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Self-organized carbon connections between catalyst particles on a silicon surface exposed to atmospheric-pressure Ar + CH4 microplasmas

Biomedical Sciences Research Institute Computer Science Research Institute Environmental Sciences Research Institute Nanotechnology & Advanced Materials Research Institute

Levchenko, I., Ostrikov, K., Mariotti, D. and Svrcek, V. (2009) Self-organized carbon connections between catalyst particles on a silicon surface exposed to atmospheric-pressure Ar + CH4 microplasmas. Carbon, 47 (10). pp. 2379-2390. [Journal article]

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URL: http://www.sciencedirect.com/science?_ob=MImg&_imagekey=B6TWD-4W6YDW5-3-H&_cdi=5560&_user=126978&_orig=search&_coverDate=08%2F31%2F2009&_sk=999529989&view=c&wchp=dGLbVtz-zSkWA&md5=b68976c30d5a27f1b5dedb0914f37f6e&ie=/sdarticle.pdf

DOI: 10.1016/j.carbon.2009.04.031

Abstract

Ag nanoparticles and Fe-coated Si micrograins were separately deposited onto Si(1 0 0) surfaces and then exposed to an Ar + CH4 microplasma at atmospheric pressure. For the Ag nanoparticles, self-organized carbon nanowires, up to 400 nm in length were produced, whereas for the Fe-coated Si micrograins carbon connections with the length up to 100mu m were synthesized on the plasma-exposed surface area of about 0.5 mm(2). The experiment has revealed that long carbon connections and short nanowires demonstrate quite similar behavior and structure. While most connections/nanowires tended to link the nearest particles, some wires were found to `dissolve' into the substrate without terminatingat the second particle. Both connections and nanowires are mostly linear, but long carbon connections can form kinks which were not observed in the carbon nanowire networks. A growth scenario explaining the carbon structure nucleation and growth is proposed. Multiscale numerical simulations reveal that the electric field pattern around the growing connections/nanowires strongly affects the surface diffusion of carbon adatoms, the main driving force for the observed self-organization in the system. The results suggest that themicroplasma-generated surface charges can be. used as effective controls for the self-organized formation of complex carbon-based nano-networks for integrated nanodevices. Crown Copyright (C) 2009 Published by Elsevier Ltd. All rights reserved.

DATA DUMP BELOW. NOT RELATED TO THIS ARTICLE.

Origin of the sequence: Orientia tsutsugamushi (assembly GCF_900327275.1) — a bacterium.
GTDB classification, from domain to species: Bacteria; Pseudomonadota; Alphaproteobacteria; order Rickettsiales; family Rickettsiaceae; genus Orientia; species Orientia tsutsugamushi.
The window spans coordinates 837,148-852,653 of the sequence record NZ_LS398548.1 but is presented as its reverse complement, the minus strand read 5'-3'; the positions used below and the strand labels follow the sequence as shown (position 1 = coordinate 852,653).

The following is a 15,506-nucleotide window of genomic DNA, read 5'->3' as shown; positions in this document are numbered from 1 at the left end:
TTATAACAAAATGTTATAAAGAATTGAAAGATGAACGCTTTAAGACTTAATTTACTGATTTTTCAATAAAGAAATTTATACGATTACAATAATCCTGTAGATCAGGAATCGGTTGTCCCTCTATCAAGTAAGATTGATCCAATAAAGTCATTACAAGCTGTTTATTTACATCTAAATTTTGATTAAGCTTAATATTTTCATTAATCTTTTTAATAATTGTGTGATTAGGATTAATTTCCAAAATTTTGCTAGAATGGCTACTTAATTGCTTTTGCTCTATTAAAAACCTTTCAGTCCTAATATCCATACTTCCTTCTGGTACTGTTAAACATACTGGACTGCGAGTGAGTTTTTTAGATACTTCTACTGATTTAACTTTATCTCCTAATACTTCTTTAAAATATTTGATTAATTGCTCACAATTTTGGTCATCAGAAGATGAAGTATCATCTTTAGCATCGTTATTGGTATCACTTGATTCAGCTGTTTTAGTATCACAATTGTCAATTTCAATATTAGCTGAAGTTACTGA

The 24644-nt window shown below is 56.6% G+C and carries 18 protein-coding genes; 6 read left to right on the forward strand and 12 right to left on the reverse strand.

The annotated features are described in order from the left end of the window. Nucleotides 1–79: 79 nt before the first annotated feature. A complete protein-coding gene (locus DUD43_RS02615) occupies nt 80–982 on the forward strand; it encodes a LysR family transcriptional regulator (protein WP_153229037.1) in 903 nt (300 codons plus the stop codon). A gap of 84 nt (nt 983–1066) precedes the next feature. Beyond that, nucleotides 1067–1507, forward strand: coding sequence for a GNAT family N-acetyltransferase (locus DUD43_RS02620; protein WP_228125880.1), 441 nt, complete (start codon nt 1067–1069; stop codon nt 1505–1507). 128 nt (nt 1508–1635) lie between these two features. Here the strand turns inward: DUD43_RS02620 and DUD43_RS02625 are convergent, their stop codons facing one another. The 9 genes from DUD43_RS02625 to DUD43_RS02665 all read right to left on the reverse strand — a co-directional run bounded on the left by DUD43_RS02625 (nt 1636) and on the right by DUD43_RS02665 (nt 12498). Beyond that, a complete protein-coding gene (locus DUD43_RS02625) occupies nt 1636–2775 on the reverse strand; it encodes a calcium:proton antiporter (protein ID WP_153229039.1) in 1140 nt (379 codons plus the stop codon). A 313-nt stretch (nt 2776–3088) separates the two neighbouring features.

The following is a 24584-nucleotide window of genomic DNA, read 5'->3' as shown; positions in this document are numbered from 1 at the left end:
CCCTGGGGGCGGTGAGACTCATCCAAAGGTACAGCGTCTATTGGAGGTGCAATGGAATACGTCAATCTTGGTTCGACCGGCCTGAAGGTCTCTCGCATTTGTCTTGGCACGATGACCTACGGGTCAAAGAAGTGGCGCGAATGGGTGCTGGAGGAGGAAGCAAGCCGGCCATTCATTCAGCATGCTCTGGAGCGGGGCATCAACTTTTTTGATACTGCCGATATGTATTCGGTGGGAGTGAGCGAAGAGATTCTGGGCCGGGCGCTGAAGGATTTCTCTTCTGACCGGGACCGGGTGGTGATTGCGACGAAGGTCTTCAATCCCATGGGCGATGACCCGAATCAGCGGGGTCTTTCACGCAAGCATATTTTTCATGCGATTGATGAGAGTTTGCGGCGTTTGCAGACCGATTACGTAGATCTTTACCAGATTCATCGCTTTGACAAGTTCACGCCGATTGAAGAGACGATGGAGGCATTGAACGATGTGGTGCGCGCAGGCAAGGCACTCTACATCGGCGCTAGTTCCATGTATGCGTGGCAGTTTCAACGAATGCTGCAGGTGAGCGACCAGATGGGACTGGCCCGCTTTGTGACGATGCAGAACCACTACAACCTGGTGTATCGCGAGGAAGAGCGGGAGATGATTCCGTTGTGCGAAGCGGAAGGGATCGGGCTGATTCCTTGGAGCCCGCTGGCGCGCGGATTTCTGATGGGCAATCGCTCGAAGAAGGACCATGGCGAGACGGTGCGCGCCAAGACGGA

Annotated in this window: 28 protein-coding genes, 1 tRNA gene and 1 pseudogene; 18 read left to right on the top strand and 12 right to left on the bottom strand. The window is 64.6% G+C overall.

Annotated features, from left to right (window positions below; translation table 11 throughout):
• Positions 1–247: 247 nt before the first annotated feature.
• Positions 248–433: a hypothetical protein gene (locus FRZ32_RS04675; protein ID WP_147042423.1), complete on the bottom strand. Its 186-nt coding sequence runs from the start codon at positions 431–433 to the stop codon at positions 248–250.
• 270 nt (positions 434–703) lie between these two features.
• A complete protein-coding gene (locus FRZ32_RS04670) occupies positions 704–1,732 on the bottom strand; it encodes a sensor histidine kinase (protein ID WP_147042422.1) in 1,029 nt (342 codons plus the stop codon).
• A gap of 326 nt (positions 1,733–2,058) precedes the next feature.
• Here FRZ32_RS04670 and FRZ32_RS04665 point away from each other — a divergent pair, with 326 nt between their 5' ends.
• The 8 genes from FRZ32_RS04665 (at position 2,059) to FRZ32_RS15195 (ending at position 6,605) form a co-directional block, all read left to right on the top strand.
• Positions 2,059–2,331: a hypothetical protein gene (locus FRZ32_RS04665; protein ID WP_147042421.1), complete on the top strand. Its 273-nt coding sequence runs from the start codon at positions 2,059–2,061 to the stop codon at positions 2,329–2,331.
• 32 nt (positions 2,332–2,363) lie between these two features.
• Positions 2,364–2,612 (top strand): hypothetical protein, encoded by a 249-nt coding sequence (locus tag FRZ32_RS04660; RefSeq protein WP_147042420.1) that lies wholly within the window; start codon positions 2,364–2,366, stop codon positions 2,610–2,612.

Item Type:Journal article
Faculties and Schools:Faculty of Computing & Engineering
Research Institutes and Groups:Engineering Research Institute
Engineering Research Institute > Nanotechnology & Integrated BioEngineering Centre (NIBEC)
ID Code:249
Deposited By:Dr Davide Mariotti
Deposited On:03 Sep 2009 10:16
Last Modified:18 Aug 2011 11:51

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